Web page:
Midlife Crisis

Midlife Crisis

by Dr Emma Gray - 21st January, 2013

Midlife Crisis
Towards the middle of our lives we experience a flood of awareness. This can be triggered by any number of events including health problems, divorce, death or children leaving home. At this point in our lives we realise that we have lived at least half of our life, we start to review what we have achieved and consider what is left. We have to come to terms with our limitations and unfulfilled dreams and the ease with which we negotiate this rite of passage depends upon a number of factors.
The society that we live in is highly influential in this process. In the west where the focus is on the individual; self-reliance and independence is extremely important so youth is valued and held on to by any means, fast cars, younger clothes, extra marital affairs, cosmetic surgery. This makes the transition at mid life much harder than in cultures where the focus lies on the group facilitating a respect and reverence of the knowledge and wisdom that comes with age.
The other factor which determines how we experience this transition is how we tackle the psychosocial task of Generativity, a term coined by the psychoanalyst Erik Erikson. Generativity is the process whereby we adopt the role of forming and guiding the next generation. The ability to accept that the hope and potential of a society no longer lies with us but with our children and to embrace the fact that our principle role is now to support them is determined by a number of key personality traits or beliefs including:
• a belief in our worth or value as an individual and a conviction that we are good enough (this is also a protective factor against depression).
• the ability to form meaningful, reciprocal and balanced relationships where our needs are met along with a belief that these relationship will endure (i.e. that we will not be abandoned or rejected by others).
• the ability to think about the future without overestimating the possibility of a catastrophe or assuming the worst case scenario is the most likely outcome (also a protective factor against anxiety).
• an assumption that you can cope with life and the various challenges it presents (also a protective factor against anxiety).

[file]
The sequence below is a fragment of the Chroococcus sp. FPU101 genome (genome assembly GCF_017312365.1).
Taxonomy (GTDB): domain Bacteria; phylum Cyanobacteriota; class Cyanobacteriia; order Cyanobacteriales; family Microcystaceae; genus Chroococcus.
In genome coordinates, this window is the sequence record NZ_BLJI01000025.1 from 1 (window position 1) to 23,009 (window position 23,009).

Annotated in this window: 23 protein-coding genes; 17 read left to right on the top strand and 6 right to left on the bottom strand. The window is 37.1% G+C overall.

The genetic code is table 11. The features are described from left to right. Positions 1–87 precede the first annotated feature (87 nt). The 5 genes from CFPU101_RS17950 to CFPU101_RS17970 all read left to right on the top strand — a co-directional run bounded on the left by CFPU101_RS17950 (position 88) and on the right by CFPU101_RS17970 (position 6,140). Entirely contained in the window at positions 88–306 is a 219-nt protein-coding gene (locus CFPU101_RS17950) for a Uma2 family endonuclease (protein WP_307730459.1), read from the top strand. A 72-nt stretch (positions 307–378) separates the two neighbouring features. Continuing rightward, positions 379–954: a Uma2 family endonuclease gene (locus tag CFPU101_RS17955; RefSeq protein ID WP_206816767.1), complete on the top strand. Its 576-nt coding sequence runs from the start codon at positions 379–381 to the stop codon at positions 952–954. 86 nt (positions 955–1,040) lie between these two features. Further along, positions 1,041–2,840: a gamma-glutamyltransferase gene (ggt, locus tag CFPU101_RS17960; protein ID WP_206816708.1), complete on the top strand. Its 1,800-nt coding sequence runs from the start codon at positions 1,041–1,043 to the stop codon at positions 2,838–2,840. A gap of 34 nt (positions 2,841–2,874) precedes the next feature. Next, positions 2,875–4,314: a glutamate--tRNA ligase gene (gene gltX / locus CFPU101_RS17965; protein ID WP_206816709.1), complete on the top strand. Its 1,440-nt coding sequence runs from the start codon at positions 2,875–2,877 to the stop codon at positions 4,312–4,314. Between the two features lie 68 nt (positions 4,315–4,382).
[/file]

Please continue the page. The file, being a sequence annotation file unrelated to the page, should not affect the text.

• an acceptance that life is uncertain and unpredictable and the consequence ability to deal with it flexibly without attempting to control or manipulate situations and people or by creating unnecessary rules in order to cope with difficult emotions and feel safe.
• the ability to set goals for yourself that are measurable and achievable and then the ability to recognise and enjoy the realisation of them.
The individual that is able to move through midlife without becoming emotionally destabilised is comfortable in their own skin, is able to balance their needs with others and can tolerate and respond appropriately to their emotions. This individual will not only be able to avert a mid life crisis but they are unlikely ever to suffer from depression, anxiety or any other mental health problem such are the protective qualities of the traits and beliefs outlined above.


Dr Emma Gray

Dr Emma Gray

I am often the first person with whom my patients share significant and intimate thoughts and memories; I never take that privileged position for granted nor the opportunity to help someone to feel better about themselves and discover a more fulfilling life. One of my colleague once described me as natural psychologist; I guess she was alluding to the fact that I feel at ease being a therapist, I can empathise with people’s distress and discomfort but don’t feel overwhelmed by it, I can understand their problem and know how to help, it has always just felt like what I should be doing.


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